Avoid having the test during your menstrual cycle.
Avoid cleaning your toilet bowl for a few days before the test. They can affect the test.
Description of Test
The test is most often done at home. Follow instructions that are provided with your kit. The following is a general explanation.
When you are ready to have a bowel movement, you will set up the kit using the instructions. The kit should allow you to collect 3 samples. Some kits have a disposable container into which you can pass your bowel movement. Other kits give you tissue paper or plastic wrap that you can lay in the toilet to keep your stool from getting into the water.
You can also turn off the water valve to the toilet tank and flush the toilet a couple of times. This will empty most of the water out of the toilet bowl. When ready, pass the stool into the bowl. Collect the sample, then turn the water back on.
Using thin wooden sticks from the kit, you will pick up a small sample of stool. You will then smear the sample onto a special card. The card folds over to protect the stool sample.
The card may need to be mailed or brought into a clinic. Make sure you have written your name on each card.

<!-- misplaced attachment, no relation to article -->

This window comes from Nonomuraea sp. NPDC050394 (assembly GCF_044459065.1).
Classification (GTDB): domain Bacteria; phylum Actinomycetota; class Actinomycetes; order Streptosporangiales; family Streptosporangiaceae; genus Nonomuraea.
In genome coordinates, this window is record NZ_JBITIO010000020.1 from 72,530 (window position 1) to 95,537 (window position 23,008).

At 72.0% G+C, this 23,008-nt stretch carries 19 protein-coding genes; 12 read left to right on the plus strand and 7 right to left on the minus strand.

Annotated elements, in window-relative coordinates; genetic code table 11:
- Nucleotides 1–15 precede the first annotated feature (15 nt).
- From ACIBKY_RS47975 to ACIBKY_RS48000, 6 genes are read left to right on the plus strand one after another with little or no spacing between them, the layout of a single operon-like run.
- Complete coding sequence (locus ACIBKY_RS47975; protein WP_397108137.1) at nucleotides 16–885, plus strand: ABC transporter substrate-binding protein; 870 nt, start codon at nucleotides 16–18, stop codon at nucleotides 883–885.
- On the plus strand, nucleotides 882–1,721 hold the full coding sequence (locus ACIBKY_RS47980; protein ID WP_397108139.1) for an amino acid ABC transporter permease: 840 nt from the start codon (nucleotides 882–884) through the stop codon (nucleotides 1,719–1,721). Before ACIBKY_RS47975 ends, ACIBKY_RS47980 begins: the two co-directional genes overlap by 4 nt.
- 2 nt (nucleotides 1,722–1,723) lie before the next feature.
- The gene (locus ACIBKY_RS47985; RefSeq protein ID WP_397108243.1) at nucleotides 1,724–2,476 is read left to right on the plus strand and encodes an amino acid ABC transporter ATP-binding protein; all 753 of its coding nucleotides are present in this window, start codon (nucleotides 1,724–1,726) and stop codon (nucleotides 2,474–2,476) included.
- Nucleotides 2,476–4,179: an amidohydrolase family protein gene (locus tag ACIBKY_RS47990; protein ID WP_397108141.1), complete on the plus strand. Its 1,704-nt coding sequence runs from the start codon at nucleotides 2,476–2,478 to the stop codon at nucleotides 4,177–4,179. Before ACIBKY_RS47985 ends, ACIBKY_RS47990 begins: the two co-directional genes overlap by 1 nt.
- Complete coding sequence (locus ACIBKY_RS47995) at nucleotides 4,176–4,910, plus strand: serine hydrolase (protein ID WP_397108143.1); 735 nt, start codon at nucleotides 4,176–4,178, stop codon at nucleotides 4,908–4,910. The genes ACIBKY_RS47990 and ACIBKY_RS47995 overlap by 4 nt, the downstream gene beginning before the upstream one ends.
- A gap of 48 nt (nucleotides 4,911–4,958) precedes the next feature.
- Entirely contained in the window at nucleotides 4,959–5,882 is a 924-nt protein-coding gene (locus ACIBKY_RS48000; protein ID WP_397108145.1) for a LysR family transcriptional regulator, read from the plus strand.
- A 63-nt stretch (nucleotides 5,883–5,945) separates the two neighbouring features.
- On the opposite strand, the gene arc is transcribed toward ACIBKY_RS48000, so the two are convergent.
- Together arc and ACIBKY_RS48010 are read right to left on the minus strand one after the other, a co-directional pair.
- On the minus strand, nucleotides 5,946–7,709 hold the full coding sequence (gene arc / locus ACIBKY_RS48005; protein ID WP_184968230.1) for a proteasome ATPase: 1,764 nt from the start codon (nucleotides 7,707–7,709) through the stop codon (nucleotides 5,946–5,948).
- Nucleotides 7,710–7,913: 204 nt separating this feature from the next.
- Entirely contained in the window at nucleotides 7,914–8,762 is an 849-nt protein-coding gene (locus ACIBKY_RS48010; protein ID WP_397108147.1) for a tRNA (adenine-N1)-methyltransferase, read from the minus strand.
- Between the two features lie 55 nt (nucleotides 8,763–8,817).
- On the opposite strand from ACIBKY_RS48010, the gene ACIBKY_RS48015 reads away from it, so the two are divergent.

How Long Will It Take?
The test should only take a few minutes.
Will It Hurt?
This test will not hurt.
If blood is found in your stool, you may need more tests. These tests will help to find out the cause of the bleeding. Although cancer may be one cause of blood in the stool, there are many other less serious causes.
Call Your Doctor
Call your doctor if you have:
Any new symptoms
Worsening of current symptoms
If you think you have an emergency, call for emergency medical services right away.
Colorectal cancer screening tests. American Cancer Society website. Available at: https://www.cancer.org/cancer/colon-rectal-cancer/detection-diagnosis-staging/screening-tests-used.html. Updated May 30, 2018. Accessed July 20, 2018.
Fecal occult blood test and fecal immunochemical test. Lab Tests Online—American Association for Clinical Chemistry website. Available at: https://labtestsonline.org/tests/fecal-occult-blood-test-and-fecal-immunochemical-test. Updated July 13, 2018. Accessed July 20, 2018.
Last reviewed May 2018 by
EBSCO Medical Review Board James Cornell, MD
Last Updated: 7/20/18
EBSCO Information Services is fully accredited by URAC. URAC is an independent, nonprofit health care accrediting organization dedicated to promoting health care quality through accreditation, certification and commendation.
This content is reviewed regularly and is updated when new and relevant evidence is made available. This information is neither intended nor implied to be a substitute for professional medical advice. Always seek the advice of your physician or other qualified health provider prior to starting any new treatment or with questions regarding a medical condition.
To send comments or feedback to our Editorial Team regarding the content please email us at email@example.com. Our Health Library Support team will respond to your email request within 2 business days.